Luke’s journey in this book is to justify not only his character but the vision he received through the Force that showed him where he needed to be.
You see, this is what I love about Star Wars. Not only is it an adventure, but it’s a validation of the faith that we all feel within ourselves that if our cause is just, then the means to accomplish our goals will be successful in the end. Star Wars is all about hope, faith in ourselves and the righteousness of doing good in the world. It truly is a romance, because we know that the world isn’t like that in real life, but wouldn’t it be good to dream that it could be?
I think Charles Soule is like that. Meeting and speaking with him in the past, I’ve gotten that he has that sense of idealism. I mean, he is a former lawyer, right? I’ve seen it in his other writings, but in this particular issue, it definitely comes out strong. Luke meets a jaded would-be padawan who understands the danger of being Force-sensitive and has hidden herself away from any would-be seekers. She sets a trap for Luke and he is saved by his trusty sidekick droid, R2D2. However, when he is ready to confront his assailant, he gives mercy instead of revenge.
I don’t think I could be that generous in the same sort of situation, but wouldn’t it be great if I could?
I think I’d like to hope.
Soule’s understanding of Luke’s inherent goodness and a bit of innocence not only give the reader a bit of faith in humanity in general but also reinforces credibility in the concept of hope – and that’s the essence of Star Wars, in my humble opinion.
But, like a Knight-Errant, Luke has a quest to fulfil, and he is besought upon all sides by villains, traps and unforeseen obstacles. He still presses on, which, not only confirms what we know about his character and taps into that same stream of emotive force that Star Wars can evoke out of its fans, but re-affirms our need for a hero, particularly in these trying times.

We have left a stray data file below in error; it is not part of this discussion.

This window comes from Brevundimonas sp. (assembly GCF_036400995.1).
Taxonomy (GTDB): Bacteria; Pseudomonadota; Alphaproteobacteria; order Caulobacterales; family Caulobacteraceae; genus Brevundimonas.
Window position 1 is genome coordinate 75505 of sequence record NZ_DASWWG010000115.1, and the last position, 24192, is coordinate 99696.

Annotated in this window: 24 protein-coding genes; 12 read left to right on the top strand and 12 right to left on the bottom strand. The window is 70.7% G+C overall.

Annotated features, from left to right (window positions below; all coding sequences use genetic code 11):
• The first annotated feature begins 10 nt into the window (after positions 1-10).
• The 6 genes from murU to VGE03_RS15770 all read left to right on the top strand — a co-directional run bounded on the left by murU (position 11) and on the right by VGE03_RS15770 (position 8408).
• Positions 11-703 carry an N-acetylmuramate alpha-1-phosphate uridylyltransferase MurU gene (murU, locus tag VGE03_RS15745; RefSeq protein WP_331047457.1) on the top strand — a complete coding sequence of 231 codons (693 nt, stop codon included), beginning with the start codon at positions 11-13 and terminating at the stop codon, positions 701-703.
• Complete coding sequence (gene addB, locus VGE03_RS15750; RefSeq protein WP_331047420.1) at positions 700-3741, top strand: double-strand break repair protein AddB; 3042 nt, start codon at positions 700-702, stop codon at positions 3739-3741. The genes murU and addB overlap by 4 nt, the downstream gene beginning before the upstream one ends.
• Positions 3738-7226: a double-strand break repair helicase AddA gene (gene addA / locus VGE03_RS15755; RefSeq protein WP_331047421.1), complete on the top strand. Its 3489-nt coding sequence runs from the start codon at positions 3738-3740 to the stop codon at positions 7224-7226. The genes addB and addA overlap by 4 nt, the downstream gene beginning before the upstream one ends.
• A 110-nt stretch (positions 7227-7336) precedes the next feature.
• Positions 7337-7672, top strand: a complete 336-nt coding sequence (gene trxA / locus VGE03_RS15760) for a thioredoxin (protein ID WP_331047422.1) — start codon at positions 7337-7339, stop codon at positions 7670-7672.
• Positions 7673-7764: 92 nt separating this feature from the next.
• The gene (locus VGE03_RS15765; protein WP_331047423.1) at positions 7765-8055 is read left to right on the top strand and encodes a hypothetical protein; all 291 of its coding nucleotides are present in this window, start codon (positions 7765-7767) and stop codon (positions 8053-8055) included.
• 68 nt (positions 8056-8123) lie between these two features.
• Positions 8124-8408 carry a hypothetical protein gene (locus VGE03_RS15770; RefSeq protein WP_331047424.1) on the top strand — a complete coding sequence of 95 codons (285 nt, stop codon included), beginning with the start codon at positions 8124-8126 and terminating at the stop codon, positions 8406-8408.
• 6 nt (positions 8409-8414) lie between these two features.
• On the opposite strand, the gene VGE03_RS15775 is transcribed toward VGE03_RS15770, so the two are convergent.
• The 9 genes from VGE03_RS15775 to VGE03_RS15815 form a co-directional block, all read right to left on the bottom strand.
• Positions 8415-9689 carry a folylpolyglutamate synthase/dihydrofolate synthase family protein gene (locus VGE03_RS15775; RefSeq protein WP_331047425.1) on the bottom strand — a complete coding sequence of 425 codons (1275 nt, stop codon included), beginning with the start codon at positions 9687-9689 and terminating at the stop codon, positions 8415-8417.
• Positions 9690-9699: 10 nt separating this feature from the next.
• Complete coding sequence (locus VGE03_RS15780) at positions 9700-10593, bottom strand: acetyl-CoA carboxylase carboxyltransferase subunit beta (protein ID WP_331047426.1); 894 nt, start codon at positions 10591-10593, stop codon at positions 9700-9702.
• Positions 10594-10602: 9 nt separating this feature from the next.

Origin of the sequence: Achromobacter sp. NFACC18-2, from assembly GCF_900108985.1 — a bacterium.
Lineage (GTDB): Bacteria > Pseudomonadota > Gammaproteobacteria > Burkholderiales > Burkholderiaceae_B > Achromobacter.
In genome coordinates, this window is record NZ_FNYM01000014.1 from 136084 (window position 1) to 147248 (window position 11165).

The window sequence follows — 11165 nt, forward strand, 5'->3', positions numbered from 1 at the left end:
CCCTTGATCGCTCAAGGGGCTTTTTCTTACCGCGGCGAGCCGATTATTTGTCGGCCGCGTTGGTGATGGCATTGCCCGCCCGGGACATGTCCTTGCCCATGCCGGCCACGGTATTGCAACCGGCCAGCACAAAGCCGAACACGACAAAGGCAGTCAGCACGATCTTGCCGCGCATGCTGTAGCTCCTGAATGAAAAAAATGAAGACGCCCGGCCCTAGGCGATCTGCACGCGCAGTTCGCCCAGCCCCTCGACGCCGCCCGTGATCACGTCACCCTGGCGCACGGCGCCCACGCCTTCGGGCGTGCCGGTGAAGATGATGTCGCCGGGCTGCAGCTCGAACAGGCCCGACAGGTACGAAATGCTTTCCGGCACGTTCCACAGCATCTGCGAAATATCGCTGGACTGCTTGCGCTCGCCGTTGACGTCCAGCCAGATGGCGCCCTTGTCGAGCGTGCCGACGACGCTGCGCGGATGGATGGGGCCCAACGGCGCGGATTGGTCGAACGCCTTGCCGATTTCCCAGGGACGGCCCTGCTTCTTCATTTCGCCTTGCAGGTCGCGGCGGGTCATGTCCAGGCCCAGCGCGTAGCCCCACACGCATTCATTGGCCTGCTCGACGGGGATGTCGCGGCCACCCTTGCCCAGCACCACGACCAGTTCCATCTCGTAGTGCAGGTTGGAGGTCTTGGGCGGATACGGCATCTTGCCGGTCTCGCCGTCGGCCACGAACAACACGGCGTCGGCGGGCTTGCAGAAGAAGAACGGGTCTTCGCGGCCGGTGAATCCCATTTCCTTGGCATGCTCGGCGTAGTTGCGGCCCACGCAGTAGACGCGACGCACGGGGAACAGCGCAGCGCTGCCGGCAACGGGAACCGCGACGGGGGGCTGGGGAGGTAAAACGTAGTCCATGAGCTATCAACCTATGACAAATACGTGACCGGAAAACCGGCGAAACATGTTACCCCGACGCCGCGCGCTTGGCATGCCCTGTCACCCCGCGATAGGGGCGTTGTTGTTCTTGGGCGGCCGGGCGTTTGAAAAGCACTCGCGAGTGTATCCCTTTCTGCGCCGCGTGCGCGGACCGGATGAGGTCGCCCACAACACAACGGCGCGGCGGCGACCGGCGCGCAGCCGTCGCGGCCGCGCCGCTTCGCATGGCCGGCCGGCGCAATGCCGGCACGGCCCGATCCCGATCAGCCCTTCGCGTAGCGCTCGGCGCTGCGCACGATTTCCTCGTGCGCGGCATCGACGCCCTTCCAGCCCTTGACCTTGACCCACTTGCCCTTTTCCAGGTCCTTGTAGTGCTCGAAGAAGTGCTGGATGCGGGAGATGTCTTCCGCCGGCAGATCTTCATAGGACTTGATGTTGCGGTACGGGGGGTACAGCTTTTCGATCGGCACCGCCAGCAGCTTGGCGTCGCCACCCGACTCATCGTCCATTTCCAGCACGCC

Speaking of trying times, the artistry on this book by Saiz not only displays Luke’s intensity in the pursuit of his quest but also the cynical expression of Verla as she recounts her dissuasion with the Force. Soule gives us a cynical perspective to the force and that is reinforced by Saiz’s artistic emotionality. It’s more effort to draw emotion than action, and that’s something that I definitely picked up in this book, and that’s why it definitely resonated the feeling of hope – and that’s something that not only I need, but that teachers everywhere need as they embark upon teaching in a COVID19 environment.
I watch Star Wars when I’m feeling disenfranchised. I read the novels and I look for good stories that can infuse me with the same sort of romantic sense of hope and grit defeating overwhelming adversity. But, in all the stories of Star Wars, what people fail to see sometimes is that there is always a plan. It may be a plan that has very slim chances, but it is a plan nonetheless. With a plan in mind, we need determination AND hope to pull it off, yet it’s the hope that gets the credit.
The plan that a lot of teachers have this week isn’t all that good. We can’t distance; we can’t trust in the behaviour of our students, and we certainly can’t say that our governments have our backs. Economies need to continue and the key to that is getting kids to school so that their parents can go to work. As plans go, we know it’s not the best.
However, it’s the hope that will bring us through. In the end, I need to hold my laptop or chalkboard pointer high in victory and success. Right now, that needs to be my vision. I want to find my own lightsabre and feel like I have accomplished my own heroic quest.
Star Wars #6 is my pick of the week. It has pragmatism measured by romance. We need to feel like we can succeed in order to overcome the adversities in our own lives, and that’s what Soule, Saiz and company manage to convey.
If a farm boy from a desert planet, filled with naivete and innocence, armed with a sense of what’s right and wrong can achieve glory, then maybe, so can the rest of us?
Well, that’s hope, isn’t it?
Until next week.